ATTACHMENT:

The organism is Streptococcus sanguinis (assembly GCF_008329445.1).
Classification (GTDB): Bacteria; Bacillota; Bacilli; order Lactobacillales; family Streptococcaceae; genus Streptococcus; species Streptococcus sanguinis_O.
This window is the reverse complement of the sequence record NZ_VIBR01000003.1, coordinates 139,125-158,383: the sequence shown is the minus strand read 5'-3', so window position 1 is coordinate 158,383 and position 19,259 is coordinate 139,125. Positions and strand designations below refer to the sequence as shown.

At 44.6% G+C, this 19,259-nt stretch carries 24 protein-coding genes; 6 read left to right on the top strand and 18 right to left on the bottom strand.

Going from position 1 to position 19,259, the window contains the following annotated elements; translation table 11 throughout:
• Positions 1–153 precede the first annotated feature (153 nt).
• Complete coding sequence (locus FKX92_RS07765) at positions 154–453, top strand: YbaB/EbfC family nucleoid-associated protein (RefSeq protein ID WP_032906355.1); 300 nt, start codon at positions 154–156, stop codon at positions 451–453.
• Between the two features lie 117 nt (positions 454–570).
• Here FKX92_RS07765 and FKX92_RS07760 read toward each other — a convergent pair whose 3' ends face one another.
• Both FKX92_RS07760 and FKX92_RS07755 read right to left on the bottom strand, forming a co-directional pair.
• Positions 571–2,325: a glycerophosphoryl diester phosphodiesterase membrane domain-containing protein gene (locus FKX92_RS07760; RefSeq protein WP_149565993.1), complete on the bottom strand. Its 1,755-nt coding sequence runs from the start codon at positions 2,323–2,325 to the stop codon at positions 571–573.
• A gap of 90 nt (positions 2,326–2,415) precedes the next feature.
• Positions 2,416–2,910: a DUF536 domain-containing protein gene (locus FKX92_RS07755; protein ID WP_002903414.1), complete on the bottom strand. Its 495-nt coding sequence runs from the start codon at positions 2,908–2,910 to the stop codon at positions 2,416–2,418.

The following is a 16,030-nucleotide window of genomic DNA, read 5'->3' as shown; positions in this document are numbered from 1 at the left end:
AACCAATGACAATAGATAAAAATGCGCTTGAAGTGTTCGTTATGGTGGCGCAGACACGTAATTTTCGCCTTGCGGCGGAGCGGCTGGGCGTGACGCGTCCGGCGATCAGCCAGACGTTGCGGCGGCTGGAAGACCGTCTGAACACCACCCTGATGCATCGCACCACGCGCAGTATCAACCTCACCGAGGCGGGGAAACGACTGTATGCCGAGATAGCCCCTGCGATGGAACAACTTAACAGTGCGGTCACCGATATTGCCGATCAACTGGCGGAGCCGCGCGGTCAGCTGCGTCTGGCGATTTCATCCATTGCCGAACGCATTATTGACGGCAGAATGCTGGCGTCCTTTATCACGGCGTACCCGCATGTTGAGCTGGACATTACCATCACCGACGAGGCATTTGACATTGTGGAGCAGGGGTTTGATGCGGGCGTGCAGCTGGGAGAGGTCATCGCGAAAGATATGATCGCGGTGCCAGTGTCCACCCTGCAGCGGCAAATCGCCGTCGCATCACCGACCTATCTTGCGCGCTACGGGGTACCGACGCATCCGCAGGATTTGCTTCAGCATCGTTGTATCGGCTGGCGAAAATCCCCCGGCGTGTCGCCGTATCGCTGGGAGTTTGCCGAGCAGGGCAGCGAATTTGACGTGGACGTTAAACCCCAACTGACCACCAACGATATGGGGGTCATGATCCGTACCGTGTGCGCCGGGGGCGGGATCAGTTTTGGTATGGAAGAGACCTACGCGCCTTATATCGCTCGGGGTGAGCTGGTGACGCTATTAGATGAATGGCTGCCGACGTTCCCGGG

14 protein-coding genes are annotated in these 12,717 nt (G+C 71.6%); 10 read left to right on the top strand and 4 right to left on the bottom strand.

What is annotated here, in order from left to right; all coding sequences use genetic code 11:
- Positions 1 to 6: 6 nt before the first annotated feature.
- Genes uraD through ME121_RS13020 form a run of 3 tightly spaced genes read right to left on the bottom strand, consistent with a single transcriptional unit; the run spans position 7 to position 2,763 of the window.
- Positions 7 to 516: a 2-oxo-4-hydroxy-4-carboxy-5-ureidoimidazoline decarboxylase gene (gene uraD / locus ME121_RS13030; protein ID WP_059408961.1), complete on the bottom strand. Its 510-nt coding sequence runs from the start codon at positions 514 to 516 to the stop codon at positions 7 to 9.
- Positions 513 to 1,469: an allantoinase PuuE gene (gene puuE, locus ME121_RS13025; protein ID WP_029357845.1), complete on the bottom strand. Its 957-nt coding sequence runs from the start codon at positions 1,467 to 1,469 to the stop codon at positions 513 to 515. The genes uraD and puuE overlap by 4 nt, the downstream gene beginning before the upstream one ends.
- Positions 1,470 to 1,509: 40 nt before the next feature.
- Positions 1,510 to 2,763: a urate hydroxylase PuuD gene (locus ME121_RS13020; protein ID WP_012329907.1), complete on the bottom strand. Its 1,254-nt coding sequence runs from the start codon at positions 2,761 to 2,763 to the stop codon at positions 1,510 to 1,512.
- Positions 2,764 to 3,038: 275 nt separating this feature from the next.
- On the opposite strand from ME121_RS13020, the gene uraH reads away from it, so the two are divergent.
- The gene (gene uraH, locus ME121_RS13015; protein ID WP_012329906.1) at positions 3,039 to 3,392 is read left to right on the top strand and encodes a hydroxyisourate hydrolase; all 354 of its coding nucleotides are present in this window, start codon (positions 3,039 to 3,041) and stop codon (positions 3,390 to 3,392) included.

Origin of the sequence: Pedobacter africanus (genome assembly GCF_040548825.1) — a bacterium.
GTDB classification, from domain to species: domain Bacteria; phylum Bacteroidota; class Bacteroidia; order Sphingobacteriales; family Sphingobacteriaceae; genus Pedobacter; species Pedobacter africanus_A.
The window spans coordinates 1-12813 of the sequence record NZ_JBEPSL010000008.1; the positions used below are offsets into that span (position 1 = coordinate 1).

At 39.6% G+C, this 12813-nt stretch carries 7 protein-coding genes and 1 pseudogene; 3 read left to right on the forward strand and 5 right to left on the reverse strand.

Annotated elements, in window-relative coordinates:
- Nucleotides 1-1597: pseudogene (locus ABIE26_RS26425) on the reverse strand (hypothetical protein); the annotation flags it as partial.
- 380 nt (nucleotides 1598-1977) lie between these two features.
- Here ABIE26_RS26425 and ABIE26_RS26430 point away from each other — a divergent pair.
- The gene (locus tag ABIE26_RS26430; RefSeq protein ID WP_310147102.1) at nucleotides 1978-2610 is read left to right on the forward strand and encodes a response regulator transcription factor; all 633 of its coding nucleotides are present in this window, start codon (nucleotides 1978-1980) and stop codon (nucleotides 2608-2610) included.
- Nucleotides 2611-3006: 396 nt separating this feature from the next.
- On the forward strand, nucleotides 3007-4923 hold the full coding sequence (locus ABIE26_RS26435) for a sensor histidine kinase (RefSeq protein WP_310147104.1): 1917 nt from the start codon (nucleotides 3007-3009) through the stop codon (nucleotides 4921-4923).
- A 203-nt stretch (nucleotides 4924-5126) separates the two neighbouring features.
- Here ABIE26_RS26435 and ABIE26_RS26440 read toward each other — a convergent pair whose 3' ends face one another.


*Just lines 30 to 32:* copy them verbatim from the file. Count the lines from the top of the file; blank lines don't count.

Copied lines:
At 39.6% G+C, this 12813-nt stretch carries 7 protein-coding genes and 1 pseudogene; 3 read left to right on the forward strand and 5 right to left on the reverse strand.

Annotated elements, in window-relative coordinates:
- Nucleotides 1-1597: pseudogene (locus ABIE26_RS26425) on the reverse strand (hypothetical protein); the annotation flags it as partial.